Wednesday, 20 July 2016

From Sweden with love: the 1984 Saab 900 Turbo sedan...

It's time for a closer look at something I posted Instagram a couple weeks back.
A much closer look.. since the classic, lovable, blog-format welcomes the 40+ detail pics of a worn out old Saab with open arms..
..dozens of poorly-edited phone pics, taken in the rain..? Yes. Please. All of them.


But first, an Instagram-recap (and not entirely out of lazyness.. as cmon, it gets me warmed up...):
Softly spoken, a whisper: "turbo". Lower case. Uncapitalised. A gently nagging reminder via a tap on the shoulder, rather than the grab-by-the-collar-and-scream-in-the-face from Japanese manufacturers of the era. It's Saab, 1984, and a sad old 900 turbo at the wreckers on the weekend... #saab #saab900 #saab900turbo #900turbo #saabnation #turbo #1984

..and another look at the previous post's 1984 Saab 900 turbo sedan. I love getting the chance to play with these old things at the wreckers.. as they're just *so* different from what I'm used to. Nissan/Toyota/Honda/Mazda/whatever; things are all so (logically) similar.. regardless of how different they look, or the fact they're unrelated manufacturers. They just understandably go about things (engineering.. assembly..) the same way. Then I come across something like this, and it's just so.. odd. A clamshell bonnet that's weighted/sprung to slide forward and pivot up, doors that overlap where the sill would be, ignition barrel in the centre console, a clearly-labelled transparent fuse-box, the novelty-sized oil-cap.. the hinges.. the catches.. the way it's all held together; it's just different. Hell, the damn engine is mounted back-to-front! Satisfied curiosity making for a fun Saturday afternoon in the rain... #saab #saab900 #saab900turbo #900turbo #saabnation #turbo #1984

Everyone remember that Saab turbo I was posting about last week..? The one at the wreckers? Well you wouldn't think I'd be leaving *that* behind without a saabenir of some sort.. a little slice of 1980s-Sweden-does-turbo for my very own. SO.. cast aluminium, raised exceptionally-neat part number lettering, and raised.. unghf.. lowercase *turbo* lettering on the face; throw in the boost-pressure-brace-turned-kickstand on the end, and damn.. I'm in car-junk desk-ornament heaven! Besides.. everone needs a turbo crossover for a 1984 Saab 900 turbo, right!? Carefully wrapped in a 2007 Deakin University Annual Report found in the cars boot/trunk (it IS a Saab afterall; who'd you think would've owned it!), and carted home. Here it is cleaned within an inch of its now-pointless life, and ready for reassembly. Next up? A *pic* of it reassembled. Soon. Promise me you won't get too antsy with that imagination... #saab #saab900 #saab900turbo #900turbo #saabnation #turbo #1984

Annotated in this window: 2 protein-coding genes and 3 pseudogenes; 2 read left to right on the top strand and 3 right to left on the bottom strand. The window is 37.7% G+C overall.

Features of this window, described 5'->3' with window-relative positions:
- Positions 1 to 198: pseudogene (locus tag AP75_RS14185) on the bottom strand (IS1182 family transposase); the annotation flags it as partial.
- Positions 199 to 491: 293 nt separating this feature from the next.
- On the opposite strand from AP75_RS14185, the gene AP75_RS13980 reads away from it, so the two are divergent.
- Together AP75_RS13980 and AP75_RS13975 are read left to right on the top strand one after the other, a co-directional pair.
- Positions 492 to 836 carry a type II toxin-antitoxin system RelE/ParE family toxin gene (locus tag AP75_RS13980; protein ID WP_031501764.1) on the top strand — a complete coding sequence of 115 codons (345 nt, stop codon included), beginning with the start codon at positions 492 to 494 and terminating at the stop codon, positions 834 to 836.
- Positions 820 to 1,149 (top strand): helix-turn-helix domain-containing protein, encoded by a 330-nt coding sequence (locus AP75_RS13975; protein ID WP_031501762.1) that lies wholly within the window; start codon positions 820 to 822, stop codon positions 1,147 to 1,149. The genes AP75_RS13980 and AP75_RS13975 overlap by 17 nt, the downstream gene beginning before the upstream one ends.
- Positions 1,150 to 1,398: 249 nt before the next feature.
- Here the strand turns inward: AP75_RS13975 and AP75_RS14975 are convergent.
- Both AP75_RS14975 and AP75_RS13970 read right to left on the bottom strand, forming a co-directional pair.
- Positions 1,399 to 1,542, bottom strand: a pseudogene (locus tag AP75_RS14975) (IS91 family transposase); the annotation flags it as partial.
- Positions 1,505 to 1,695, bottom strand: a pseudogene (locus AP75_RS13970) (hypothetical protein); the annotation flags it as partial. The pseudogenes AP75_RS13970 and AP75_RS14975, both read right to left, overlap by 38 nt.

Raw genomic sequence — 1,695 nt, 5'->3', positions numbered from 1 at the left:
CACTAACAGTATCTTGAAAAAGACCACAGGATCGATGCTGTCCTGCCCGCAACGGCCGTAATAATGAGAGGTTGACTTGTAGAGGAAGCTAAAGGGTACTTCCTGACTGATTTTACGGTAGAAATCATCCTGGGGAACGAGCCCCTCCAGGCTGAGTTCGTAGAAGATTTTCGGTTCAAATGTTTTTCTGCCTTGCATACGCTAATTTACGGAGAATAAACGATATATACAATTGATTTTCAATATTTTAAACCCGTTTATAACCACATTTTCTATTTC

..bam! Surprised, yeah? Desk ornament of kings.. #saab #saab900 #saab900turbo #900turbo #saabnation #turbo #1984




..ahh, the nostalgia. Feels like it's June 2016 all over again..




 
But moving on to the task at hand...
..with most of the fun spoiled in the recap posts above, please bear with me for a touch of repetition:

June 1984 Saab 900 Turbo sedan.
6-or-so years into the 1st generation Saab 900's 15-year production run. These were the replacement for the 99, and had been available (as of 1984) as a 3dr hatch, 5dr hatch, and as here.. a 4dr sedan. A top of the line turbo sedan like this hit the market sometime early 1981 (the hatch being a year or two prior to this).. with this grille identifying it as a late-83-onwards model. Australian-new, this turbo sedan was over $30,000 in 1984...